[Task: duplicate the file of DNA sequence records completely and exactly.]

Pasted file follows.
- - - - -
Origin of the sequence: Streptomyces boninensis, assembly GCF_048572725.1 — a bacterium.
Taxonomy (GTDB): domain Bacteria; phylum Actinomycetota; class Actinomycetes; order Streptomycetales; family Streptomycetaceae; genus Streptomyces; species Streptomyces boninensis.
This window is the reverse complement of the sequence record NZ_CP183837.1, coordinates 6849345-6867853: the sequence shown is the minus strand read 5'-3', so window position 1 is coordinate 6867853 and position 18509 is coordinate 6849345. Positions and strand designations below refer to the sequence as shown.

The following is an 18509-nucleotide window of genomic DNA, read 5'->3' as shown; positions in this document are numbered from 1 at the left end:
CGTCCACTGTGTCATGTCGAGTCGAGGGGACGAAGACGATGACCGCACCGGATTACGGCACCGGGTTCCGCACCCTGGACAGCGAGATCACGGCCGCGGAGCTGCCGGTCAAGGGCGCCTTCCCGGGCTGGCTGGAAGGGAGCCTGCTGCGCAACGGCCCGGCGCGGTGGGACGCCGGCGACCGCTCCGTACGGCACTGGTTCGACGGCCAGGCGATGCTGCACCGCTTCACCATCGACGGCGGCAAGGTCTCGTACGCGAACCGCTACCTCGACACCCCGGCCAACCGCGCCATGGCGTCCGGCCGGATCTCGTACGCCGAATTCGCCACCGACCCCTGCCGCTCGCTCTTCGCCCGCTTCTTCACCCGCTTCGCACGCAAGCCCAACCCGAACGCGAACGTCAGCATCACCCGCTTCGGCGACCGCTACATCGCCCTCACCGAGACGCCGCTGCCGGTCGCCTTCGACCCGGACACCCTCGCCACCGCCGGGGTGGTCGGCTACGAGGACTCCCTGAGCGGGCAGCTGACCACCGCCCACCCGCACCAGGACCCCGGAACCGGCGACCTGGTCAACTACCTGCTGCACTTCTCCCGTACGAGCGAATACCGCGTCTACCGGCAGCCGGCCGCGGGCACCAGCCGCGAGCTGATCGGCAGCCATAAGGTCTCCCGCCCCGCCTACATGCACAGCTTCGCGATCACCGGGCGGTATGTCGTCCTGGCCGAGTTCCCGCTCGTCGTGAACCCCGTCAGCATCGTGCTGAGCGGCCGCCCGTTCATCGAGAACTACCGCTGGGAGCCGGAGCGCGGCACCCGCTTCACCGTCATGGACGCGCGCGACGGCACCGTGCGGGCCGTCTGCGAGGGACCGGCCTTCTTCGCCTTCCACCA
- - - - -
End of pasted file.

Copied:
Origin of the sequence: Streptomyces boninensis, assembly GCF_048572725.1 — a bacterium.
Taxonomy (GTDB): domain Bacteria; phylum Actinomycetota; class Actinomycetes; order Streptomycetales; family Streptomycetaceae; genus Streptomyces; species Streptomyces boninensis.
This window is the reverse complement of the sequence record NZ_CP183837.1, coordinates 6849345-6867853: the sequence shown is the minus strand read 5'-3', so window position 1 is coordinate 6867853 and position 18509 is coordinate 6849345. Positions and strand designations below refer to the sequence as shown.

The following is an 18509-nucleotide window of genomic DNA, read 5'->3' as shown; positions in this document are numbered from 1 at the left end:
CGTCCACTGTGTCATGTCGAGTCGAGGGGACGAAGACGATGACCGCACCGGATTACGGCACCGGGTTCCGCACCCTGGACAGCGAGATCACGGCCGCGGAGCTGCCGGTCAAGGGCGCCTTCCCGGGCTGGCTGGAAGGGAGCCTGCTGCGCAACGGCCCGGCGCGGTGGGACGCCGGCGACCGCTCCGTACGGCACTGGTTCGACGGCCAGGCGATGCTGCACCGCTTCACCATCGACGGCGGCAAGGTCTCGTACGCGAACCGCTACCTCGACACCCCGGCCAACCGCGCCATGGCGTCCGGCCGGATCTCGTACGCCGAATTCGCCACCGACCCCTGCCGCTCGCTCTTCGCCCGCTTCTTCACCCGCTTCGCACGCAAGCCCAACCCGAACGCGAACGTCAGCATCACCCGCTTCGGCGACCGCTACATCGCCCTCACCGAGACGCCGCTGCCGGTCGCCTTCGACCCGGACACCCTCGCCACCGCCGGGGTGGTCGGCTACGAGGACTCCCTGAGCGGGCAGCTGACCACCGCCCACCCGCACCAGGACCCCGGAACCGGCGACCTGGTCAACTACCTGCTGCACTTCTCCCGTACGAGCGAATACCGCGTCTACCGGCAGCCGGCCGCGGGCACCAGCCGCGAGCTGATCGGCAGCCATAAGGTCTCCCGCCCCGCCTACATGCACAGCTTCGCGATCACCGGGCGGTATGTCGTCCTGGCCGAGTTCCCGCTCGTCGTGAACCCCGTCAGCATCGTGCTGAGCGGCCGCCCGTTCATCGAGAACTACCGCTGGGAGCCGGAGCGCGGCACCCGCTTCACCGTCATGGACGCGCGCGACGGCACCGTGCGGGCCGTCTGCGAGGGACCGGCCTTCTTCGCCTTCCACCA